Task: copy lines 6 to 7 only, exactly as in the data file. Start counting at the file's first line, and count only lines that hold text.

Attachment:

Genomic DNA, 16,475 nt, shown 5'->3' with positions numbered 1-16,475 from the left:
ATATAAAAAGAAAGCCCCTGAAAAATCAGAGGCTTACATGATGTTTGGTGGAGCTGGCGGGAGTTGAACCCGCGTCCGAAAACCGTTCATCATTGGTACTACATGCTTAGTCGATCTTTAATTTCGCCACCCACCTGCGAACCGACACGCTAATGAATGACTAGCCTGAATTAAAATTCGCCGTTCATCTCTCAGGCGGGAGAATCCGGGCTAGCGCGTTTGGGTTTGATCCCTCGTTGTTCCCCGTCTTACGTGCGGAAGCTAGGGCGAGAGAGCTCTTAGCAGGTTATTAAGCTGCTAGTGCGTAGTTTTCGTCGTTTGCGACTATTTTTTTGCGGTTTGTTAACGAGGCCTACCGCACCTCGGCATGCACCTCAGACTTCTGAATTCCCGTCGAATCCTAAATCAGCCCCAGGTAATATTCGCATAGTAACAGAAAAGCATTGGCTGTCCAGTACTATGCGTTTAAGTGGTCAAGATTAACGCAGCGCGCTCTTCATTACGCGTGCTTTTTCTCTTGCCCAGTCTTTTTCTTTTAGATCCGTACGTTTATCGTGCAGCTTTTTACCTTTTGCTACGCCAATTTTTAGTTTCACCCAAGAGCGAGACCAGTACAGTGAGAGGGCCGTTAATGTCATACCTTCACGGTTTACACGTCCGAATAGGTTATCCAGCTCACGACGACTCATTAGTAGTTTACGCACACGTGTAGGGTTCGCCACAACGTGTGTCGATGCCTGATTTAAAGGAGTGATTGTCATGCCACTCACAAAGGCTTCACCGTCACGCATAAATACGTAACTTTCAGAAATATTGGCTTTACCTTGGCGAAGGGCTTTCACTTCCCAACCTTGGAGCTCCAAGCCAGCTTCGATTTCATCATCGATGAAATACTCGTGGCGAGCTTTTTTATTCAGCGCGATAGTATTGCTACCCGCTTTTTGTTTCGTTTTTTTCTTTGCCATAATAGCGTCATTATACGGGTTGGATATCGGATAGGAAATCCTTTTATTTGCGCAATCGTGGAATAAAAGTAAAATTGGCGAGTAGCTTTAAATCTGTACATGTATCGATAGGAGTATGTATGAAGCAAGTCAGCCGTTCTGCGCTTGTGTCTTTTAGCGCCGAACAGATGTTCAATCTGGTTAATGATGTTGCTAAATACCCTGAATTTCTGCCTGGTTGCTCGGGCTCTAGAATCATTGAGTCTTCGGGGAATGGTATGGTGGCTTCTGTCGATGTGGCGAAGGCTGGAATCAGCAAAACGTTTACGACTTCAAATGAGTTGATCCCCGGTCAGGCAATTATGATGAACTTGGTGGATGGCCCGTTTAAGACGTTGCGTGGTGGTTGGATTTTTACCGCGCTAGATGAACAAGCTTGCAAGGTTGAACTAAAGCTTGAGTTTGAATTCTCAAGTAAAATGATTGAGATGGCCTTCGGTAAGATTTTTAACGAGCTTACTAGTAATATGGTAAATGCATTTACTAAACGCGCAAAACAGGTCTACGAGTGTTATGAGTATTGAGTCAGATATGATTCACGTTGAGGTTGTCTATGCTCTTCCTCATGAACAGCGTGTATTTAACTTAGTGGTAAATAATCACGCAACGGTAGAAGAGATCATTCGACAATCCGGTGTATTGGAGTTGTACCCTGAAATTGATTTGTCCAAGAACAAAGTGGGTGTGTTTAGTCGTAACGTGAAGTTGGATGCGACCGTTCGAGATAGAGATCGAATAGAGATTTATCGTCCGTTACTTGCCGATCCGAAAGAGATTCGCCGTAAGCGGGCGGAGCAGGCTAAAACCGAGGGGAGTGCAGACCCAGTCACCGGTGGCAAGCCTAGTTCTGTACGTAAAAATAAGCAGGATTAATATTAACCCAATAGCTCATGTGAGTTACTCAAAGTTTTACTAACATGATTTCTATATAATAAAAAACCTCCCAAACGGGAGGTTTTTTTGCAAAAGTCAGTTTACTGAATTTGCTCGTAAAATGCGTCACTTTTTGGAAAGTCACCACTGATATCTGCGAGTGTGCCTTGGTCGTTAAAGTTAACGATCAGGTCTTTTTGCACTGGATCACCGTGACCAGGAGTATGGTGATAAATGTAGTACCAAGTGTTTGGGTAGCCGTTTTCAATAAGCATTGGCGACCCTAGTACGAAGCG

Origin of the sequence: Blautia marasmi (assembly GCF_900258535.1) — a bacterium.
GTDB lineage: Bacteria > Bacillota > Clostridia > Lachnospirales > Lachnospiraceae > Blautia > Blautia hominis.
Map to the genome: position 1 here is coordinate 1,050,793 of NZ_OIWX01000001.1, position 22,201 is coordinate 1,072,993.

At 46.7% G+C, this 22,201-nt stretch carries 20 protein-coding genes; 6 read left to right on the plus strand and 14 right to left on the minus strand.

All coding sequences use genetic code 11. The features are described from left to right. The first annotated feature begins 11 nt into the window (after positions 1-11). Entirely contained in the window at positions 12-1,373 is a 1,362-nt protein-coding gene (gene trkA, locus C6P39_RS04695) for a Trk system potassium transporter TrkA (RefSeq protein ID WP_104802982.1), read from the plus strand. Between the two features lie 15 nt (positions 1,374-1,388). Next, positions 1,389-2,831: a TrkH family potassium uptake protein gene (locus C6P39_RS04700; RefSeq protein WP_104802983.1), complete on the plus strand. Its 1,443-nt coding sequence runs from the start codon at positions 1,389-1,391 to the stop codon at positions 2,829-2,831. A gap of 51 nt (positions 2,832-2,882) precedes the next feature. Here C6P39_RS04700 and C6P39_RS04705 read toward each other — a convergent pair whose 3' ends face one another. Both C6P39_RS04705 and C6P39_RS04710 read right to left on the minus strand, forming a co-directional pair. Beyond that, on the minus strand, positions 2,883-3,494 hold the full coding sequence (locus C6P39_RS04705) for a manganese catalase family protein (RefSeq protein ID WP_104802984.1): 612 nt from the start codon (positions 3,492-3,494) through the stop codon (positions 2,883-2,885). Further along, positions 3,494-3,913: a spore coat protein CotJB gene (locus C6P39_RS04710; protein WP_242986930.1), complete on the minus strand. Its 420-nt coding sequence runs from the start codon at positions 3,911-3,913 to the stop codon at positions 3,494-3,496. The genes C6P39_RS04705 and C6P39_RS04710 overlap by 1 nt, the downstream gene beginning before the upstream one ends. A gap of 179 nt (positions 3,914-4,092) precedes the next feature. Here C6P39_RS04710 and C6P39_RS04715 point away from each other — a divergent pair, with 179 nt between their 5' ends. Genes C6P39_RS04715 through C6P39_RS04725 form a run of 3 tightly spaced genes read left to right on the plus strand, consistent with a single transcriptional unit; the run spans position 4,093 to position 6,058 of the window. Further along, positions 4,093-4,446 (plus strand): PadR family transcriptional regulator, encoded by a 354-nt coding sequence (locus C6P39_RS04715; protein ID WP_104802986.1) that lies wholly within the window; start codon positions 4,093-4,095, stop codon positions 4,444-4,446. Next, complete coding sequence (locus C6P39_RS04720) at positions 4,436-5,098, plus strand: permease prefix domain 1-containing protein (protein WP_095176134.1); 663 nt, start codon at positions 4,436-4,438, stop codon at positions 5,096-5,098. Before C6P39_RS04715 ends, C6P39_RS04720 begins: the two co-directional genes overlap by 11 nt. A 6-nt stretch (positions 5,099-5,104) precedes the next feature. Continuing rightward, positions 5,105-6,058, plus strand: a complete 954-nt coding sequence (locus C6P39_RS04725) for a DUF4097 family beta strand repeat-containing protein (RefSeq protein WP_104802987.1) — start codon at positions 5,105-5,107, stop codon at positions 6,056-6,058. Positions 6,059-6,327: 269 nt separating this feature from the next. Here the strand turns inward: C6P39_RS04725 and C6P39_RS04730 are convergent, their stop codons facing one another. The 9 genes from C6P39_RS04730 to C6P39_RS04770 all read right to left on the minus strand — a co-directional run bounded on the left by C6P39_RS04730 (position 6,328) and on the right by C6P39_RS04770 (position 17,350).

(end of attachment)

At 46.7% G+C, this 22,201-nt stretch carries 20 protein-coding genes; 6 read left to right on the plus strand and 14 right to left on the minus strand.

All coding sequences use genetic code 11. The features are described from left to right. The first annotated feature begins 11 nt into the window (after positions 1-11). Entirely contained in the window at positions 12-1,373 is a 1,362-nt protein-coding gene (gene trkA, locus C6P39_RS04695) for a Trk system potassium transporter TrkA (RefSeq protein ID WP_104802982.1), read from the plus strand. Between the two features lie 15 nt (positions 1,374-1,388). Next, positions 1,389-2,831: a TrkH family potassium uptake protein gene (locus C6P39_RS04700; RefSeq protein WP_104802983.1), complete on the plus strand. Its 1,443-nt coding sequence runs from the start codon at positions 1,389-1,391 to the stop codon at positions 2,829-2,831. A gap of 51 nt (positions 2,832-2,882) precedes the next feature. Here C6P39_RS04700 and C6P39_RS04705 read toward each other — a convergent pair whose 3' ends face one another. Both C6P39_RS04705 and C6P39_RS04710 read right to left on the minus strand, forming a co-directional pair. Beyond that, on the minus strand, positions 2,883-3,494 hold the full coding sequence (locus C6P39_RS04705) for a manganese catalase family protein (RefSeq protein ID WP_104802984.1): 612 nt from the start codon (positions 3,492-3,494) through the stop codon (positions 2,883-2,885). Further along, positions 3,494-3,913: a spore coat protein CotJB gene (locus C6P39_RS04710; protein WP_242986930.1), complete on the minus strand. Its 420-nt coding sequence runs from the start codon at positions 3,911-3,913 to the stop codon at positions 3,494-3,496. The genes C6P39_RS04705 and C6P39_RS04710 overlap by 1 nt, the downstream gene beginning before the upstream one ends. A gap of 179 nt (positions 3,914-4,092) precedes the next feature. Here C6P39_RS04710 and C6P39_RS04715 point away from each other — a divergent pair, with 179 nt between their 5' ends. Genes C6P39_RS04715 through C6P39_RS04725 form a run of 3 tightly spaced genes read left to right on the plus strand, consistent with a single transcriptional unit; the run spans position 4,093 to position 6,058 of the window. Further along, positions 4,093-4,446 (plus strand): PadR family transcriptional regulator, encoded by a 354-nt coding sequence (locus C6P39_RS04715; protein ID WP_104802986.1) that lies wholly within the window; start codon positions 4,093-4,095, stop codon positions 4,444-4,446. Next, complete coding sequence (locus C6P39_RS04720) at positions 4,436-5,098, plus strand: permease prefix domain 1-containing protein (protein WP_095176134.1); 663 nt, start codon at positions 4,436-4,438, stop codon at positions 5,096-5,098. Before C6P39_RS04715 ends, C6P39_RS04720 begins: the two co-directional genes overlap by 11 nt. A 6-nt stretch (positions 5,099-5,104) precedes the next feature. Continuing rightward, positions 5,105-6,058, plus strand: a complete 954-nt coding sequence (locus C6P39_RS04725) for a DUF4097 family beta strand repeat-containing protein (RefSeq protein WP_104802987.1) — start codon at positions 5,105-5,107, stop codon at positions 6,056-6,058. Positions 6,059-6,327: 269 nt separating this feature from the next. Here the strand turns inward: C6P39_RS04725 and C6P39_RS04730 are convergent, their stop codons facing one another. The 9 genes from C6P39_RS04730 to C6P39_RS04770 all read right to left on the minus strand — a co-directional run bounded on the left by C6P39_RS04730 (position 6,328) and on the right by C6P39_RS04770 (position 17,350).